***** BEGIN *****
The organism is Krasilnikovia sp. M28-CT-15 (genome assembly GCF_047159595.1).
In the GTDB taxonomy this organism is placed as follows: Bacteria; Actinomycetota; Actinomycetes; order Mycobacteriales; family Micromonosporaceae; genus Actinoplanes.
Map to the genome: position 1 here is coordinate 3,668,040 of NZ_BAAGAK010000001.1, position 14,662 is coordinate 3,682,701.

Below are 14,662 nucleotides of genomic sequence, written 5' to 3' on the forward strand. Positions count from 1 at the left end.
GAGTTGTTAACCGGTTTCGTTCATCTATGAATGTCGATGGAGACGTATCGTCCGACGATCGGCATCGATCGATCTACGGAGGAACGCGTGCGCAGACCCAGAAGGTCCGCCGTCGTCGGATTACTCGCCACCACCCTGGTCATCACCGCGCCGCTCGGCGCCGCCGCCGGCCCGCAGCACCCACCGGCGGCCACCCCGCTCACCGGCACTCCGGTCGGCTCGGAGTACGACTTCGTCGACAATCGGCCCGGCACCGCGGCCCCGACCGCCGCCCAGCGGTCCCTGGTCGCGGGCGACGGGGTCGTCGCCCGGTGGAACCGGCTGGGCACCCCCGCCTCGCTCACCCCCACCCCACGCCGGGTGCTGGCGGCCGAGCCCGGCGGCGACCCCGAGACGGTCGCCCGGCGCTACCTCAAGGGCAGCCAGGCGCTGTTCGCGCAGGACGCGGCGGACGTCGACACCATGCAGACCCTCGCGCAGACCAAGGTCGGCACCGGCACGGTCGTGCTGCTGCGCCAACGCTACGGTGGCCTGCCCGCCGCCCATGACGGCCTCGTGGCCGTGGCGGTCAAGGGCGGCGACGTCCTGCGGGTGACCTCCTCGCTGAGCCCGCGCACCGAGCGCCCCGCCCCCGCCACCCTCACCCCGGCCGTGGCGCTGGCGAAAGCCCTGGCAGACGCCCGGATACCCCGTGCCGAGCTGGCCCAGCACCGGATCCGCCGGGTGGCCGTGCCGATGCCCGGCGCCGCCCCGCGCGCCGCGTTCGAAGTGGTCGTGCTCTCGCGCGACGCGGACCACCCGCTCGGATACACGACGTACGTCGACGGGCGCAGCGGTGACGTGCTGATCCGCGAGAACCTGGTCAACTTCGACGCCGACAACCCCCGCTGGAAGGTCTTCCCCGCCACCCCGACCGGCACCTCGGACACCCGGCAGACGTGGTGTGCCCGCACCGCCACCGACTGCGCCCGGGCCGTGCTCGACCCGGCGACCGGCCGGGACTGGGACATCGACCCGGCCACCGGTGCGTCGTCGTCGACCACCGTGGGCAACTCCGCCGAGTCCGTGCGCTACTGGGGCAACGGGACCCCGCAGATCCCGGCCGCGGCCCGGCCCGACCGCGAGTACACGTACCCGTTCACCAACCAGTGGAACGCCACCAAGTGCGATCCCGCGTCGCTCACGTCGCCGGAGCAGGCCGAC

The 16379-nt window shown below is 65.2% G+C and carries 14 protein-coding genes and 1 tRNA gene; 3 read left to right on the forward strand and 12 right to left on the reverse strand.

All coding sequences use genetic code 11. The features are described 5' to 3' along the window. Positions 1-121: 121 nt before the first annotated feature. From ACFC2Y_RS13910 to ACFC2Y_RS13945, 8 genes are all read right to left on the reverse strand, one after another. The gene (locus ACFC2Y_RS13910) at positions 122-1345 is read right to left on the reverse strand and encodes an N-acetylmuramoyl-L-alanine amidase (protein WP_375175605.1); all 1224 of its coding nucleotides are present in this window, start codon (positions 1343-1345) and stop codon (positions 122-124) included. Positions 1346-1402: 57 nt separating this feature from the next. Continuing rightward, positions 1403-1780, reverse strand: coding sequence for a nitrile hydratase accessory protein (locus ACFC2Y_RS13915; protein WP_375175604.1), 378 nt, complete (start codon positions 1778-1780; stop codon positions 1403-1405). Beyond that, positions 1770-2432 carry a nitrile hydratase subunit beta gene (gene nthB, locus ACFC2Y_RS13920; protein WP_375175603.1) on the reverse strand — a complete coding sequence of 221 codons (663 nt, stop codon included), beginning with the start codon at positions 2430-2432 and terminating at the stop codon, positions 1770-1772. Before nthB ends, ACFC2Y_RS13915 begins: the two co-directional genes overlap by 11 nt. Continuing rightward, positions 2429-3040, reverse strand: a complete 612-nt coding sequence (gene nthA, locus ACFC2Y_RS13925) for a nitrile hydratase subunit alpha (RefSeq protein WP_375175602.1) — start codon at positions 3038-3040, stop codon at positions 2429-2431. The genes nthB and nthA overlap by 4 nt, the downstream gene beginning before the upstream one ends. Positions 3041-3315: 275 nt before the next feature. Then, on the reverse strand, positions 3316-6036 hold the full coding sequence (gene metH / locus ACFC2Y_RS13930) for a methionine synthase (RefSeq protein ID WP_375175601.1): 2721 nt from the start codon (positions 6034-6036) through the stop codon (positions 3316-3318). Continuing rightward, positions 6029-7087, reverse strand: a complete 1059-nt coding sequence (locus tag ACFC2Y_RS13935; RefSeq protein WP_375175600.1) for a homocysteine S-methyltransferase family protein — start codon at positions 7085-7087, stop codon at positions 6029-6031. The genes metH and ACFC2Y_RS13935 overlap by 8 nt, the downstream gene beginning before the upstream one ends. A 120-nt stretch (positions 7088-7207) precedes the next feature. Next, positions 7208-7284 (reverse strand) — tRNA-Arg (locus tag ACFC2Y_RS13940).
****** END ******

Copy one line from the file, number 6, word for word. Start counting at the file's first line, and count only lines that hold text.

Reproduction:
The 16379-nt window shown below is 65.2% G+C and carries 14 protein-coding genes and 1 tRNA gene; 3 read left to right on the forward strand and 12 right to left on the reverse strand.